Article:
You are optimistic to engage uninformed, untalented men who have undeserved access to public audiences, as they explain women’s problems to you. Multiply that feeling by slightly more than half the US population and extrapolate over a life span of, on average, 81 years, and you get the sense of why so many women are so deeply frustrated.
You are right, of course, in your critique of National Review Online‘s Smith’s assessment of why the Bechdel test, which is a very basic measure of whether a film gives any consideration to women apart from their use by men characters, is silly. Smith’s argument (I’m being generous with that term) is so bad that you wonder if he was actually trying or if he, like so many other mediocre men, is coasting on snideness alone. As a “critic-at-large”(Rich Lowry, if you are reading this, please, please find someone with an ounce of sensitivity as a viewer or talent as a writer to replace Smith. He’s so remarkably unskilled that it’s not even fun to argue against him.), Smith teaches his readers nothing about film or music (Illustrative quotation: “There isn’t a lot to argue about when it comes to music: Either you like it or you don’t.”); as a politics writer posing as a critic, he’s as uninformed as he is unbearable.
A brief summary of his recent writing about gender and film:
- The Handmaid’s Tale is nothing at all like America under Trump, despite many, many women saying it is, even those these women presumably might know better than Smith what their experiences have been under a president who has said he supports “some sort of punishment” for women who undergo abortions.
- Emma Watson thinks she’s as heroic as Rosa Parks for accepting an acting award that seeks to overcome the “gender binary,” but it turns out she’s not that heroic at all. (Smith: “Oscars tend to go to those who play people in extreme situations and historical figures. That’s a big advantage for men…”)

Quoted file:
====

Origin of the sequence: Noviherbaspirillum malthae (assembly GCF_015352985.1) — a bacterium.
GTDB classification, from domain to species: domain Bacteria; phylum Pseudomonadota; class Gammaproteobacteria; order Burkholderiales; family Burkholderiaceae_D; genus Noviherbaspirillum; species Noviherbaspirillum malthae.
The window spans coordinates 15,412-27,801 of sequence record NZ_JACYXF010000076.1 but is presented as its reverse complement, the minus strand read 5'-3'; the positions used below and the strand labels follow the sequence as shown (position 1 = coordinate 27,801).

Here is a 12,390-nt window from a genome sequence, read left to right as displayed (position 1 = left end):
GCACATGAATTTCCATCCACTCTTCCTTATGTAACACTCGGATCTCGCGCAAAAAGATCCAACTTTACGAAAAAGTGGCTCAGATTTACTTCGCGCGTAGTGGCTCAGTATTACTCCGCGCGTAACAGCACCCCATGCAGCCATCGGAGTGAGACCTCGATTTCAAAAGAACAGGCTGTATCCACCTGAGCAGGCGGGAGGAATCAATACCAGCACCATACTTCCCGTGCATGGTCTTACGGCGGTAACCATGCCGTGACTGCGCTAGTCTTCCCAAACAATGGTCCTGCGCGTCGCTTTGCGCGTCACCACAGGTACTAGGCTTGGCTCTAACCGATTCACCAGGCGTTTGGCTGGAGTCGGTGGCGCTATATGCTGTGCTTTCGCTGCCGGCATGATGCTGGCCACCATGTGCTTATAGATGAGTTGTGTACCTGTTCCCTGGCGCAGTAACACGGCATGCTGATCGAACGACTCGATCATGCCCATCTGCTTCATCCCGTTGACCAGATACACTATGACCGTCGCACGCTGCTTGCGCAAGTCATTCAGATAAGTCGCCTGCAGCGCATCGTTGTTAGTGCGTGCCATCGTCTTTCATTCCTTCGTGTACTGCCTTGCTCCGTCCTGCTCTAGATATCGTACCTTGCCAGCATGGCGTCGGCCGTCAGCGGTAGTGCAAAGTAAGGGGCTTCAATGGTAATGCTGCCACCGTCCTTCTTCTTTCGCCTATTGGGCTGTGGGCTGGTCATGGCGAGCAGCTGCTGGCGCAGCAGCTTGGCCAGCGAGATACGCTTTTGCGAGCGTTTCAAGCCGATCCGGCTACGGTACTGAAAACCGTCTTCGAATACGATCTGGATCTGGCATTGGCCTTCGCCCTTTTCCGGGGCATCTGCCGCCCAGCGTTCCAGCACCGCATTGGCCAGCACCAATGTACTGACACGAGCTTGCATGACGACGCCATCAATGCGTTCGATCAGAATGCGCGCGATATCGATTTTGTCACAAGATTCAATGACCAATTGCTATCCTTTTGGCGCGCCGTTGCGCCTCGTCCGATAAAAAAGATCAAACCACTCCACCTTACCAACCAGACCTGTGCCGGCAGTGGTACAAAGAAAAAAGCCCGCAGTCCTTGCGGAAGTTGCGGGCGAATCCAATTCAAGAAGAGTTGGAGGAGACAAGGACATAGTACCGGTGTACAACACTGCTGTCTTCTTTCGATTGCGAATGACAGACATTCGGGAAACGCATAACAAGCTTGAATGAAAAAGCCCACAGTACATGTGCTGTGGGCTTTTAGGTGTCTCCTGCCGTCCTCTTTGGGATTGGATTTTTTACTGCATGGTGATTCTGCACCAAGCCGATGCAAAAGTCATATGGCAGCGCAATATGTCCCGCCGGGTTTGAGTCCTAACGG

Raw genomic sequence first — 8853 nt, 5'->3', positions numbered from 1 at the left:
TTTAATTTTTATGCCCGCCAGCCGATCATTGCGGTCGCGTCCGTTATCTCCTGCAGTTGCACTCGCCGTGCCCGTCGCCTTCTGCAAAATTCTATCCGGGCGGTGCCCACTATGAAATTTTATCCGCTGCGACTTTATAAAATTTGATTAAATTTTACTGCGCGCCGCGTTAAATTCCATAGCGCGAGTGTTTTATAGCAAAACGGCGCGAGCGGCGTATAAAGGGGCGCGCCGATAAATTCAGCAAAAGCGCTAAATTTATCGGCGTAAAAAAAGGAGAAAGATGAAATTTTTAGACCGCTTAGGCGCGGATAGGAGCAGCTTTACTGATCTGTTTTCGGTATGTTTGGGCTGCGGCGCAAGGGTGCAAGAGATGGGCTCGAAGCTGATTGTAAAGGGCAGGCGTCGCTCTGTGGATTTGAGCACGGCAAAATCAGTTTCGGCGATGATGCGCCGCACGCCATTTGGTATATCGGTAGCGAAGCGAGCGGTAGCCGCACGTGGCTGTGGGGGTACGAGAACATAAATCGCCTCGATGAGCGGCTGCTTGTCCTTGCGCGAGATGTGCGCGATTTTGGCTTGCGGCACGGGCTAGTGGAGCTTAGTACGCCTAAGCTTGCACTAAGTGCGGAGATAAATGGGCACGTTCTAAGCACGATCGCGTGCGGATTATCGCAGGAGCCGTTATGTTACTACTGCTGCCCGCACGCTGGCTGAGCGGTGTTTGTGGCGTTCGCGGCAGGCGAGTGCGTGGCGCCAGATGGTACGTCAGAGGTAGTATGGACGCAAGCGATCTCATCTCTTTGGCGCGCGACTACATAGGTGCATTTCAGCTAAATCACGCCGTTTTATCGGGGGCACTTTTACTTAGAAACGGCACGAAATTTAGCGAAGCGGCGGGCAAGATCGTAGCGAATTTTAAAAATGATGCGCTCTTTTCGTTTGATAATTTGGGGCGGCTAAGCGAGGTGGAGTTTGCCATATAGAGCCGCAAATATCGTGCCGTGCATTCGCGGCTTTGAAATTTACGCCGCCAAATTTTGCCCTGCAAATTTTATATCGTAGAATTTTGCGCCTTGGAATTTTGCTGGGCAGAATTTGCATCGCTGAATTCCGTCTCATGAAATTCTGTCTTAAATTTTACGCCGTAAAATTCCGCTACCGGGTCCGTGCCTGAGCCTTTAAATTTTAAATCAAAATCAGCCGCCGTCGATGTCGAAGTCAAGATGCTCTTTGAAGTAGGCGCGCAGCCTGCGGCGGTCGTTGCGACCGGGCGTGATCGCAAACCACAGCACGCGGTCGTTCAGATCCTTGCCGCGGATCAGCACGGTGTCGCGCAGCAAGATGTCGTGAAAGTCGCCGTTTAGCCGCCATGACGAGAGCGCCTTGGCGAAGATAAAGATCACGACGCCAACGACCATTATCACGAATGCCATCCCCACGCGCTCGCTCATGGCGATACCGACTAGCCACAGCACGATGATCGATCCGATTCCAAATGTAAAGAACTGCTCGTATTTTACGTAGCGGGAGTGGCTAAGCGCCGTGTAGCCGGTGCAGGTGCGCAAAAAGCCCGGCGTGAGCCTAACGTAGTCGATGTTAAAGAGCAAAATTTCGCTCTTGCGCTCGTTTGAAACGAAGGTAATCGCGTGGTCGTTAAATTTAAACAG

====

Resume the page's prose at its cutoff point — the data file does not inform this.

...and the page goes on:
- Wonder Woman is pretty good, despite “some opportunities for political correctness that [director Patty] Jenkins can’t resist.” It works in part because “the film actually has a healthy awareness of how men and women differ from and complement one another,” according to Smith, a man I can’t imagine having anything at all to offer an actual human woman.
There is plenty of overwrought (sometimes nearly hysterical) writing about Hillary Clinton, Chelsea Clinton, Kathy Griffin, Katy Perry, Lena Dunham, and Elizabeth Banks, but they all amount to the same thing: Smith knows nothing about women, fictive or real.
But back to the matter at hand: Smith’s dunderheaded attempt to take-down the Bechdel test. I’ll add to your fine argument these four points:
- Smith assumes that in order for a movie to include an on-screen moment between women characters who are doing something other than talking about men, that movie must be written by a woman. This also assumes that men cannot write women. While this is too often true and is entirely true of Smith, it’s not required. We might ask more of our screenwriters who are men.
- It assumes that stories centered on men are more worthy of telling than stories centered on women. (Films need heroes! seems to be Smith’s line of thinking.) Of course, women are heroes–but, more than that, stories with nuance, driven by character, are also worth telling. They often require more talent to tell, but that just means we need to (See point 1.) demand more of our movie makers.
- Smith’s argument is factually incorrect. Not only do audiences love stories about women (from Gone with the Wind to Dirty Dancing to The Little Mermaid to Kill Bill to Bridesmaids to Hidden Figures), these films are, across genres, profitable. They make money, earn Oscars, and inspire Happy Meals toys.
- And to Smith’s argument that women should write fantasy novels that will brought to the screen if they want to watch them: has he not heard of JK Rowling, the first writer to become a billionaire based on her books? Not only is Rowling a woman, the real hero of the Harry Potter books is Hermione Granger.
Above, the real hero: Hermione Granger.
Which reminds me: next time we are tempted to read Smith’s commentary, let’s read Teen Vogue instead.